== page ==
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    5 Tips For a Better Campus Visit
    1. Make sure the college knows you are there. Establish some contact with the admissions office because many colleges, though not all, track your level of interest in their school and the campus visit is one of the most important factors that is tracked.

    2. Divide and conquer. Parents should separate and let their child go with a different tour guide. A child may take the visit a little more seriously when parents are not around, may ask his or her own questions, and you'll have a good conversation comparing your two tours.

    3. Get lost. Wander on your own and explore what makes each college unique. Go beyond the standard visit. "It is worth more than two hours of your time if you might be spending four years of your life there". If the college is worthy of your visit, then dedicate sufficient time to tour the area around the campus, sit in on a class, have a meal in the dining hall, visit buildings and areas that weren't on the formal campus tour.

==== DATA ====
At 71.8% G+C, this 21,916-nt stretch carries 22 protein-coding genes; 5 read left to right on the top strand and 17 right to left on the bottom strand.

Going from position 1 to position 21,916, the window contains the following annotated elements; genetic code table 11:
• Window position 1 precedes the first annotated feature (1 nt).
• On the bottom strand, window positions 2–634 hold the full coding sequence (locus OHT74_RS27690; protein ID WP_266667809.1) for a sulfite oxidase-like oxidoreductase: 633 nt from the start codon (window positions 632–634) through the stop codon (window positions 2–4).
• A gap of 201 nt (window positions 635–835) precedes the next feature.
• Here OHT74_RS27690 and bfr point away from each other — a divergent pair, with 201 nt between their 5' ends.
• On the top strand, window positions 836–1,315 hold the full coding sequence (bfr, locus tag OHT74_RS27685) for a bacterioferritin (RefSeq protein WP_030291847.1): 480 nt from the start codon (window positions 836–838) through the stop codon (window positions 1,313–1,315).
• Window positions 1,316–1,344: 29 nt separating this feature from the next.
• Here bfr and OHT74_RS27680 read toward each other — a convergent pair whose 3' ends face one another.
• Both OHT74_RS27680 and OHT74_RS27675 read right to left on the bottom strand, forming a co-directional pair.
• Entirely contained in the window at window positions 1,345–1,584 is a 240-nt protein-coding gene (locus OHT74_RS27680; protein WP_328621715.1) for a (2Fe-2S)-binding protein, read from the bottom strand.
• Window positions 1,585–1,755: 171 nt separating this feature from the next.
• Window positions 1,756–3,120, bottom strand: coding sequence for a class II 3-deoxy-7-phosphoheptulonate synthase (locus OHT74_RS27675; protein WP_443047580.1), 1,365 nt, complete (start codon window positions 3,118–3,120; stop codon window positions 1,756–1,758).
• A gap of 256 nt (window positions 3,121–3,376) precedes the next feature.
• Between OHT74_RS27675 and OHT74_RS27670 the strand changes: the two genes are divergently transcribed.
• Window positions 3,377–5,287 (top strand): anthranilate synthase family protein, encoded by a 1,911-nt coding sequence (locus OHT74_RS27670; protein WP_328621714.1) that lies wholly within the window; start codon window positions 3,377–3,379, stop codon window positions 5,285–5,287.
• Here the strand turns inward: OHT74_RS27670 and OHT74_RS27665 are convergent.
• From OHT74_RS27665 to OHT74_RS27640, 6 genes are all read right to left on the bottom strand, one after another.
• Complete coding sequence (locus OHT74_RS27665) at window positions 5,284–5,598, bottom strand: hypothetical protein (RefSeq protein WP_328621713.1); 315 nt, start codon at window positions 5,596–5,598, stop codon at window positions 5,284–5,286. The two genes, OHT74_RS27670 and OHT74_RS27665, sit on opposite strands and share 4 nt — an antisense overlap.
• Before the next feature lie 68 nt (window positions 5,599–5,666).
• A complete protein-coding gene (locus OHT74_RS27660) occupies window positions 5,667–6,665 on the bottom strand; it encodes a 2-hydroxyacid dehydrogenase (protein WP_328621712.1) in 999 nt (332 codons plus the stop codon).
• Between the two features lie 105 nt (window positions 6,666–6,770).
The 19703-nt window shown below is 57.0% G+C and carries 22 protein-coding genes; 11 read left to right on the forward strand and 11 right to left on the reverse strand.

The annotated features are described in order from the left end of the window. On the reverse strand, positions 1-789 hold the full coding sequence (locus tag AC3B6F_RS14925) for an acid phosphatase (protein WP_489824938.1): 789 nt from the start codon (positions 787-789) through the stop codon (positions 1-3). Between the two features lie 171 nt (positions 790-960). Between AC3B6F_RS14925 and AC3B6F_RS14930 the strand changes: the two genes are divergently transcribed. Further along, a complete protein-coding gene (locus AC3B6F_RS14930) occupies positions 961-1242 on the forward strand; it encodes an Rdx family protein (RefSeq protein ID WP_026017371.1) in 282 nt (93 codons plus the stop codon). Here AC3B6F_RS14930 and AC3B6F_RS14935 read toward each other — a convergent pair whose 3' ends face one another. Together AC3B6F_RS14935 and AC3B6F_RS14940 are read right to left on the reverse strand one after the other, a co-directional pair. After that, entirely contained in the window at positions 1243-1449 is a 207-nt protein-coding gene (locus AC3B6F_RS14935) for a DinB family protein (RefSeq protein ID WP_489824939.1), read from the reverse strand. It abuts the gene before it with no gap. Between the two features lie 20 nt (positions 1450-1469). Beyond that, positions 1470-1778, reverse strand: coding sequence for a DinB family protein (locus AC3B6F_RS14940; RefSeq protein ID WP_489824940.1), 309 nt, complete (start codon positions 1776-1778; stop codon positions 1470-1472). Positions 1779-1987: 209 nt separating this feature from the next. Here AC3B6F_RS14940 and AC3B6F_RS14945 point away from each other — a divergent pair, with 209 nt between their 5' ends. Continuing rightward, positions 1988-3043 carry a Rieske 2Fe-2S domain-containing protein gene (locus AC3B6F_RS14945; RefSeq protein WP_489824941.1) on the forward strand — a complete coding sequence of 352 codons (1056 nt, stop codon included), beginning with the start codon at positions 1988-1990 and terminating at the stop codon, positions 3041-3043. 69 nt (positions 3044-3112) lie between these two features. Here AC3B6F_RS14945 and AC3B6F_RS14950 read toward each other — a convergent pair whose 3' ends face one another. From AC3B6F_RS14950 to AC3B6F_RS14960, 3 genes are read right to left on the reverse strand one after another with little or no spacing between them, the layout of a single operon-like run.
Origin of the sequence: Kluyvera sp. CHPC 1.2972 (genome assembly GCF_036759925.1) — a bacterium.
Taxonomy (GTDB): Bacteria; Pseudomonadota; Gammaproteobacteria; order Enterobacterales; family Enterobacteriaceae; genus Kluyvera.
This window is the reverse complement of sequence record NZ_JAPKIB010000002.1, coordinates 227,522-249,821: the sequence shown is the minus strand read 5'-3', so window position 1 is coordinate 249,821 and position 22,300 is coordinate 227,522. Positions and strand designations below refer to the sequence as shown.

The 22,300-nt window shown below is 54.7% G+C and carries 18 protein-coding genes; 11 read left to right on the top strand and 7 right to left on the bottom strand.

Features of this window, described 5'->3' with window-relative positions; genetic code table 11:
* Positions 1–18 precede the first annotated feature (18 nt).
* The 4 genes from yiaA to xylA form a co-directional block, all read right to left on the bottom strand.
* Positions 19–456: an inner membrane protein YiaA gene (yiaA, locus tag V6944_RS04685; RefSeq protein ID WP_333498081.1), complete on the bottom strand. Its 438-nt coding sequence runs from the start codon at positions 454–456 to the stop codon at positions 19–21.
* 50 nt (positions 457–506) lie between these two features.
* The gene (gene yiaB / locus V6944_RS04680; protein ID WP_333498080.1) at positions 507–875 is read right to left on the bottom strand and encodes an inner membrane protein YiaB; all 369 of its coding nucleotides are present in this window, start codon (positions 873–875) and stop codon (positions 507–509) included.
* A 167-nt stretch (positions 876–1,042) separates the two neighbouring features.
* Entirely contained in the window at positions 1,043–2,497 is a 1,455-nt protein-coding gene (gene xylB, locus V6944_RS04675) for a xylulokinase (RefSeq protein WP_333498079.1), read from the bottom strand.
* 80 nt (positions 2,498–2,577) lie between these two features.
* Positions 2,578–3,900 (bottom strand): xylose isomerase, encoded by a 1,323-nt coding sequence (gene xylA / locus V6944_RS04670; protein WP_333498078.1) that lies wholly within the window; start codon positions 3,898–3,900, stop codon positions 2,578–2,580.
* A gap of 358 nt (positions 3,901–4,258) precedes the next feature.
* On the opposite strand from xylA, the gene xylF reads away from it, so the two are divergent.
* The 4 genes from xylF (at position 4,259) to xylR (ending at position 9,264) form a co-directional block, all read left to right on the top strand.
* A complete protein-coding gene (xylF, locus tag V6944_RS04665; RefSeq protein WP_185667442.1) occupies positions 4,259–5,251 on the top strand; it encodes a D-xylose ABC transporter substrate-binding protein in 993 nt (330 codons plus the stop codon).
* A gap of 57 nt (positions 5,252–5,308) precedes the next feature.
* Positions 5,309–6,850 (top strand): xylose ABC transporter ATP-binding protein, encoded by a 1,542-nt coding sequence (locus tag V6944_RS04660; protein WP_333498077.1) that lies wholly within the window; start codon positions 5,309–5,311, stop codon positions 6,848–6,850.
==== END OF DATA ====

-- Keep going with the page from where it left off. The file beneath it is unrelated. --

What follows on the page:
4. Ask good questions. Better yet don't ask stupid questions that can be answered by doing basic research, such as "Do you require four years of a foreign language?" or "What are your middle 50 percent SAT scores?" Some good questions might include: How many students work on research projects with faculty? What types of honors courses, learning communities and other distinctive programs are offered?

    5. Carve out time to meet with current students. If you don't have any connection with students at the school, then head to the dining hall. Be bold and walk up to a table of students, tell them you're touring colleges and have a few questions. I've never had a student turned away at any school. College kids are usually thrilled to talk with prospective students and they will typically be unabashedly honest. Start with some basic questions: "Are you happy here? Why" Why not?" "How interesting are your classes/professors?" "How accessible and responsive are your professors?" "Is this college worth the price you pay?" You will likely learn more in that 10-minute interchange with a group of current students than during the information session or the tours.